Japan 2013 part #5 – Tokyo – Kichijoji and Nakano
Japan 2013 part #6 – Tokyo – Akihabara
Japan 2013 part #7 – Tokyo – Tamiya HQ, Diver City
Japan 2013 part #8 – Yokohama – Zoorasia
Japan 2013 part #9 – Yokohama – Ramen Museum
Japan 2013 part #10 – Nissan HQ and Yokohama
Japan 2013 part #11 – Osaka – Nanba Shopping
Japan 2013 part #12 – Kyoto
Japan 2013 part #13 – Tokyo – Harajuku, Shibuya
Japan 2013 part #14 – Osaka castle, Umeda Sky building
Japan 2013 part #15 – Osaka Aquarium and Tempozan wheel
Japan 2013 part #16 – Osaka Universal Studios

12.29.2013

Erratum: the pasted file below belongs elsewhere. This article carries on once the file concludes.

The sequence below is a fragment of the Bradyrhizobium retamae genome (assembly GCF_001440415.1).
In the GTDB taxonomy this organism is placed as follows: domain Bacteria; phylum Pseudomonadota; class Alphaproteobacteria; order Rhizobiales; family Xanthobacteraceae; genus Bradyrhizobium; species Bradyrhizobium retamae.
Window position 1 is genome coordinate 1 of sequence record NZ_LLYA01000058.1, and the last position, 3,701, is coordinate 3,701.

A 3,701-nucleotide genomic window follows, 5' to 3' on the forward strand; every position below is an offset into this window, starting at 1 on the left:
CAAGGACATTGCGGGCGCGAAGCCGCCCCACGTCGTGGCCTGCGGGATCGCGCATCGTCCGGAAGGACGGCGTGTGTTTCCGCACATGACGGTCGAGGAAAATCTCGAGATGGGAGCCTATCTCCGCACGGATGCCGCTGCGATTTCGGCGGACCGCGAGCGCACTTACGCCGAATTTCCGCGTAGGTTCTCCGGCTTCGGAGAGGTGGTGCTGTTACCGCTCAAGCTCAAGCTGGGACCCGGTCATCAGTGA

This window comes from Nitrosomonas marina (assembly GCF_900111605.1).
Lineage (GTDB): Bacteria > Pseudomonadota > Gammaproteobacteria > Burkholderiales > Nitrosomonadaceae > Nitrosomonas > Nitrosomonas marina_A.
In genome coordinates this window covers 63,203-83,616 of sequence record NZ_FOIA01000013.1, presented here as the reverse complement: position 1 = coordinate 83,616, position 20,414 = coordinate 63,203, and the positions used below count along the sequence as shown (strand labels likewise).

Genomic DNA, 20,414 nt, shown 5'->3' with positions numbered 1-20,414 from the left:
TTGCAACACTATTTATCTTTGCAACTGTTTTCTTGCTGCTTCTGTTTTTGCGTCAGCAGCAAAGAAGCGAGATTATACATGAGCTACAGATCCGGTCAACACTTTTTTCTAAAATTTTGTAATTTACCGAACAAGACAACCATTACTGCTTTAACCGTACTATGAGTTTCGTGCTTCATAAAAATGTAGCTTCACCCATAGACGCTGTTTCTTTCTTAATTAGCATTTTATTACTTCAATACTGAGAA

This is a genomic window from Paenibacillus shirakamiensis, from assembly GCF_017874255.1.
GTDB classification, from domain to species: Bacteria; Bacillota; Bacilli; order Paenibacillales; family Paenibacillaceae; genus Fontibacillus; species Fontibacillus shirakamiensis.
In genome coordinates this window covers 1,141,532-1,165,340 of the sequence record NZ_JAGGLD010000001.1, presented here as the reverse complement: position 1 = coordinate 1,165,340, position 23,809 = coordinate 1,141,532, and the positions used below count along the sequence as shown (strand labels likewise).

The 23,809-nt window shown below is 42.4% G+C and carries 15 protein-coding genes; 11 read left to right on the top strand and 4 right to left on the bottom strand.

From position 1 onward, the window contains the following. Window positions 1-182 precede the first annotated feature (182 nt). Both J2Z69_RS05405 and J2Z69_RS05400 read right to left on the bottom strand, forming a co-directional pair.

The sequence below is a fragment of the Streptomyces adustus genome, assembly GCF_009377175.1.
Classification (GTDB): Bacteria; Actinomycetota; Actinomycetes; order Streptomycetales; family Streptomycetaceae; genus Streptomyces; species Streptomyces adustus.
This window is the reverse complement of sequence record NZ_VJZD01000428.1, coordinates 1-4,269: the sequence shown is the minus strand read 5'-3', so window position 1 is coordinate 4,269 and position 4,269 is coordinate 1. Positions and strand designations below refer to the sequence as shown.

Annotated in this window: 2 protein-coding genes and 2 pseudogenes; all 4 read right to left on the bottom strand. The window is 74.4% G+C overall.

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As much as people tend to rag on Jetstar, their discount flights to Japan are undeniably good value, if you can put up with their “quirks” it more than makes the hundreds of dollars in savings worthwhile.  The most common mistake many make when flying a budget airline is to expect it to not be a budget airline!  Yes, they will nickel and dime you to death with fees for everything, right down to threatening the possibility couples may not even sit together if they don’t pay for a preselected seat!  However even with these fees it still works out much cheaper, the real problem lies in the other passengers that fly on the cheap.  The new family with screaming kids, the private primary school excursion class on a plane for the first time, the bogans that stand by the “why walk to a person to talk when you can just yell out to or at them?” mentality and of course the uni students kicking on from whatever mischief they got up to the night before.  Just put in your ear plugs and hope the kid kicking the back of your chair wears themselves out.  All that aside, the flight was thankfully on time and reasonably event free.